|John White||Samuel Sharp||Thomas Hudson|
|John Pocock||Robert Holland||Thomas Andrews|
|Robert Kean||James Shirley||Thomas Ward|
|Edward Bass||Thomas Mott||Fria. Newbald|
|Thomas Fletcher||Thomas Heath|
|William Penington||Timothy Hatherley||Joseph Tilden|
|William Quarles||Thomas Brewer||William Penrin|
|Daniel Poynton||John Thorned||Eliza Knight|
|Richard Andrews||Myles Knowles||Thomas Coventry|
|Newman Rookes||William COLLIER||Robert Allden|
|Henry Browning||John Revell||Laurence Anthony|
|Richard Wright||Peter Gudburn||John Knight|
|John Ling||Emmanuel Altham||Matthew Thornhill|
|Thomas Goffe||John Beauchamp
Edmund FREEMAN Sr.]
For the first 7 years, everything remained in the “common stock,” owned by all the shareholders. The common stock would furnish the Pilgrims with food, clothing and tools. At the end of the 7 years, the shareholders (Pilgrims and merchant adventurers alike) would divide equally the capital and profits (lands, houses and goods).
In the meantime, the Pilgrims planned to engage in businesses such as lumbering and fishing, sending wood and fish to England to be sold.
In actuality, however, instead of sending back goods, the Pilgrims had to ask the merchant adventurers for even more money, again and again and again. The Pilgrims’ debt became very large very quickly. The merchant adventurers were NOT happy and the Pilgrims agreed to buy them out.
The year 1626 marked a change in the manner of negotiations between the Adventurers and the Planters. In November of that year a “Composition” was signed by forty-two Adventurers, William Collier among them, agreeing to recover from the Planters £200 a year for nine years. These names are preserved in Gov. Bradford’s letter-book heretofore mentioned. Shirley, writing from Bristol, Eng., 19 March 1629/30, says of William Collier,
“For Mr. Collier verily I could have wished it would have sorted his other affairs, to have been one of us, but he could not spare money, and we thought it not reasonable to take in any partner, unless he were willing and able to spare money, and to lay down his portion of the stock; however, account of him as a sure friend, both ready and willing to do you all the offices of a firm friend.”
In 1631, James Shirley, in a letter, mentions putting a certain sum into the brew-house of William Collier in London.
So beginning in 1628, the Pilgrims were to pay the merchants £200 a year until they had paid £1800.
By that time, with the extra money invested in the struggling little colony, the debt may have been as high as £7000. The merchants decided, however, that they would rather be sure of having some of their investment returned, instead of running the risk of losing it all. After much financial problems, the flailing company reorganized in 1628, with James Shirley, Richard Andrews, John Beauchamp, and Timothy Hatherley, and a large group of Plymouth colonists buying out the remaining shareholders.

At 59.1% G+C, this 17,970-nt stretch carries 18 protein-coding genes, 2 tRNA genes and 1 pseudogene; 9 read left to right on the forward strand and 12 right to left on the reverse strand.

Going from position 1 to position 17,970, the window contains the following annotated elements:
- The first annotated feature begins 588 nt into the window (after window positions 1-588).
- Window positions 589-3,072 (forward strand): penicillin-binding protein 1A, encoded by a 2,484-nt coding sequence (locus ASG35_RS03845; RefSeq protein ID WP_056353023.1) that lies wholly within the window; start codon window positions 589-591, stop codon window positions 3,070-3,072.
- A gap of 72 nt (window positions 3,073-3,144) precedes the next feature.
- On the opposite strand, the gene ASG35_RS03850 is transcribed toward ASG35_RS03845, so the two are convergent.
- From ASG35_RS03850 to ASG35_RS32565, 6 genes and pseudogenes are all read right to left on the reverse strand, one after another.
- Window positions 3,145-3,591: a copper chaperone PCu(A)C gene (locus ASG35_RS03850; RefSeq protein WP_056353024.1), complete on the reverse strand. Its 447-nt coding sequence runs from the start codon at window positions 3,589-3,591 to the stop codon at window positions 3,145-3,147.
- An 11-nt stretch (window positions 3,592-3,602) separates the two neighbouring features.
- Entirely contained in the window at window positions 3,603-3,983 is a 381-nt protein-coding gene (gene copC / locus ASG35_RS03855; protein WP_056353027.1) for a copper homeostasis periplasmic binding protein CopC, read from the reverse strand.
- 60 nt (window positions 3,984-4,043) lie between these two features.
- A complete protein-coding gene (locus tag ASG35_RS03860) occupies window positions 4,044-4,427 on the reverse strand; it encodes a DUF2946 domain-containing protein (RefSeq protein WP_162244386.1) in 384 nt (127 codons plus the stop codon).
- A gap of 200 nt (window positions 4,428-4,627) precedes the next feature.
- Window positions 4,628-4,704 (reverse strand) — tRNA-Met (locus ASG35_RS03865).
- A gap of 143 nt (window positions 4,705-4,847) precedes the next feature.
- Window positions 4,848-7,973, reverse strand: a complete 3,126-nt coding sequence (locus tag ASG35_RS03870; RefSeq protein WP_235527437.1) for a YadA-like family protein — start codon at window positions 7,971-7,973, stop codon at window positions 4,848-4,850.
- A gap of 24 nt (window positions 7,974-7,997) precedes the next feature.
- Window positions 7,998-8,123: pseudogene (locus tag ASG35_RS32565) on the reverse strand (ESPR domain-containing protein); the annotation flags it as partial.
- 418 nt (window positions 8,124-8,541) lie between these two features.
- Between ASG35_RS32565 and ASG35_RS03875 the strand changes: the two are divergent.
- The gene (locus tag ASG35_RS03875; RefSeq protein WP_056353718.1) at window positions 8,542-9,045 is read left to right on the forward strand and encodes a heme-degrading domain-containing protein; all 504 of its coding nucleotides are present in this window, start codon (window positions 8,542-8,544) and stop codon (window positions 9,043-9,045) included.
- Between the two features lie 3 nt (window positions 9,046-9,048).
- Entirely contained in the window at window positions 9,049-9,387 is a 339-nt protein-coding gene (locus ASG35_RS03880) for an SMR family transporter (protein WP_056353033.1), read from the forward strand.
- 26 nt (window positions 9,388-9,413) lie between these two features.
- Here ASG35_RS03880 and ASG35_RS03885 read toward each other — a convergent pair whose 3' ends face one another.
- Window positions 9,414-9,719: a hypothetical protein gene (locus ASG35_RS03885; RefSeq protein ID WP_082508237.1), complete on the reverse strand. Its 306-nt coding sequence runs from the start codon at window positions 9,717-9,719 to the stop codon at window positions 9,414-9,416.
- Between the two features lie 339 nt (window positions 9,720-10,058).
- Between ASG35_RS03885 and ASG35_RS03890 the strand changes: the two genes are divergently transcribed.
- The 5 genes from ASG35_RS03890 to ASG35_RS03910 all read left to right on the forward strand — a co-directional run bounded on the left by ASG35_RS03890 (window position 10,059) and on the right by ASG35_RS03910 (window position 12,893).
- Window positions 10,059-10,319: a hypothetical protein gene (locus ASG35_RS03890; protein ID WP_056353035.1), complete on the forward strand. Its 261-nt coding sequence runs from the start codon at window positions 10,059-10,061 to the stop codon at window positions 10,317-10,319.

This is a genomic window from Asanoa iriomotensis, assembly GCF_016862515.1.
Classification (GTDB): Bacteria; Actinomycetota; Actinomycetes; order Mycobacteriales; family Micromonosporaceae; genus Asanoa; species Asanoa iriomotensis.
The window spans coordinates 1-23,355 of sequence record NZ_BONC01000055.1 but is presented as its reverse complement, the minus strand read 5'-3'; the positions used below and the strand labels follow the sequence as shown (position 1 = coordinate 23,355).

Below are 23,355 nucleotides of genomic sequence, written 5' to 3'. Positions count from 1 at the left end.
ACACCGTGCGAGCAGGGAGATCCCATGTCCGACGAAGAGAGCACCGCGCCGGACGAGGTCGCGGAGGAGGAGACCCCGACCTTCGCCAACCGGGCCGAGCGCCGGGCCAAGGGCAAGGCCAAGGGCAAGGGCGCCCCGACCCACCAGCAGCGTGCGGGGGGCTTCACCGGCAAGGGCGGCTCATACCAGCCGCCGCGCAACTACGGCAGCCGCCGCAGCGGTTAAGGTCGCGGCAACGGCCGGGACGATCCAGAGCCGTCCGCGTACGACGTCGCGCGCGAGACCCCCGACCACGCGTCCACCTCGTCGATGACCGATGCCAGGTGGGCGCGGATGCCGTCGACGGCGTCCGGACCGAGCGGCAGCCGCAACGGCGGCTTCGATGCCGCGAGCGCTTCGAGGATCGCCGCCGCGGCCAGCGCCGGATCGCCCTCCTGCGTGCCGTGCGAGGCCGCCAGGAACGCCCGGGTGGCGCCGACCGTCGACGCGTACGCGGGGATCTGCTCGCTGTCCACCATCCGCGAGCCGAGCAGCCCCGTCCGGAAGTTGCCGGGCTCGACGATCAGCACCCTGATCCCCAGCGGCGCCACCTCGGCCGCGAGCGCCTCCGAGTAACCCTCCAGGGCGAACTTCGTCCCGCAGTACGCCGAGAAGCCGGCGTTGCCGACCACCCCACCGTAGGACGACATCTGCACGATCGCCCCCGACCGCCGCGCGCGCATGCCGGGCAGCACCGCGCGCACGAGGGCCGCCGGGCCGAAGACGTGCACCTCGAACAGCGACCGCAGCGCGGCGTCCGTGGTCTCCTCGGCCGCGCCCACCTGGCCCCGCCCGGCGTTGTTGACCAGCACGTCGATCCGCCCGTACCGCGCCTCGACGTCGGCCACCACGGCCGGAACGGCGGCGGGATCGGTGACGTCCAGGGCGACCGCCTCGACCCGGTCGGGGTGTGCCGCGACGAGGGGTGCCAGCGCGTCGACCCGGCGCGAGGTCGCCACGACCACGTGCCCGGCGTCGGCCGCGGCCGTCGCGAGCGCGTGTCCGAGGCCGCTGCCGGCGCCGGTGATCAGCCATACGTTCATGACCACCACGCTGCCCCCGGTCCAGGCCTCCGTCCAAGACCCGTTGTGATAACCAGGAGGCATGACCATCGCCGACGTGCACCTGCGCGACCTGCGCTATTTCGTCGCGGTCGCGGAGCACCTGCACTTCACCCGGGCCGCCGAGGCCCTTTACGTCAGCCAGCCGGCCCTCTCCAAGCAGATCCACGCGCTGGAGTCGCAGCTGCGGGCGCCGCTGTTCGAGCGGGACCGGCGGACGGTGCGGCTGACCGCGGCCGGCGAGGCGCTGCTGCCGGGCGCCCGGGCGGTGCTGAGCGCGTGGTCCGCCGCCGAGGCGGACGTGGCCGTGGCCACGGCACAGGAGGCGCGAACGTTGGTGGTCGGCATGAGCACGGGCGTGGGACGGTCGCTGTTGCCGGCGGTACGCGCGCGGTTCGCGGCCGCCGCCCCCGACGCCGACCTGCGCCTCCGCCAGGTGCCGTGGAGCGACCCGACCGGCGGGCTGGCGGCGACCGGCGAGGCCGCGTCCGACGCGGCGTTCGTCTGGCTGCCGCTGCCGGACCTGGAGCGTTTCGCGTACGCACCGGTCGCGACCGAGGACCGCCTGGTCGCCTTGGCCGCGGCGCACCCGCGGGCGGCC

Although the money to be repaid was not nearly as much as they had borrowed, it was still a large amount of money for the Pilgrims. One of the ways they found to make the money they needed to repay their debt was through the fur trade, particularly the trade in beaver fur.
And where were the best furs to be found? In Maine, where Native Americans had been hunting beaver for generations. By 1625, the Pilgrims had established a fur-trading business in Maine with a permanent trading base on the Kennebec. They then extended operations farther north, moving into the Penobscot area, territory already claimed by the French. When the Pilgrims received their official boundaries as determined by the Warwick/Bradford Patent of 1629, a significant grant of land in Maine was included. This was as much “Plymouth Colony” as the town of Plymouth itself!
William in America
Evidence as to the time that William Collier arrived in the Plymouth Colony is furnished by three letters from England in 1633, — one from Emmanuel Downing [son of our ancestor George DOWNING] and another from Francis Kirby, dated 18 June, and the third from James Shirley, 24 June of that year.
The letter written by Emmanuel Downing is “To his very loving cozen Mr. John Winthrop at the Mattachusetts in New England,” and subscribed “Your very lovinge Uncle Em: Downinge.” He sent love to Mr. Collier among others.
Francis Kirby, in his letter to his friend John Winthrop, Jr., writes, “I hope you have received the goods I shipped in the Mary & John per Mr. Collier, wherin I sent all the things you wrote for but sope ashes & old musket barreles, which were not to be had;”
Shirley, too, stated, 24 June 1633, that his last letter was “sente in ye Mary & John by Mr William Collier,” etc.
After the partnership between the Pilgrims and the Adventurers was terminated, he came to Plymouth. He immediately took a prominant position in the Plymouth Colony and was Magistrate and assistant Governor of Plymouth Colony for 28 years. He was a businessman and assisted in the settlement of accounts with the Merchant Adventurers and handled the business of the colony. He was commissioner at the first meeting of United Colonies in 1643 and served on the Council of War.
He was among the first purchasers of land in Duxbury, Mass. and was the first settler in Duxbury. He was the wealthiest man in the colony, as he paid the highest taxes.” He settled in the southeastern part, near Standish and Brewster. He also had land west of North hill (granted 1635), and a tract called Billingsgate.
William Collier Timeline
1 Jan 1633/34 – Admitted freeman Plymouth
25 Mar 1633 – “Mr. Collier’s men” assessed 18s. in Plymouth tax list
27 Mar 1634 – “Mr. Will[iam] Collier” assessed £2 5s. The list numbered eighty persons. Of these William Collier and Edward Winslow had the same rate, the highest. The rates of the other seventy-eight were all under £2.
1 Jul 1633 – In allocation of mowing ground on reference is made to ground “that Mr. Collier hath”
1 Oct 1634 Committee to assess colony taxes, Wiilliam Collier was appointed with others on a committee to treat with the partners about trade, and, with Capt. Miles Standish, Jonathan Brewster, Wiilliam Palmer and Stephen Tracey for Duxbury side to lay out highways.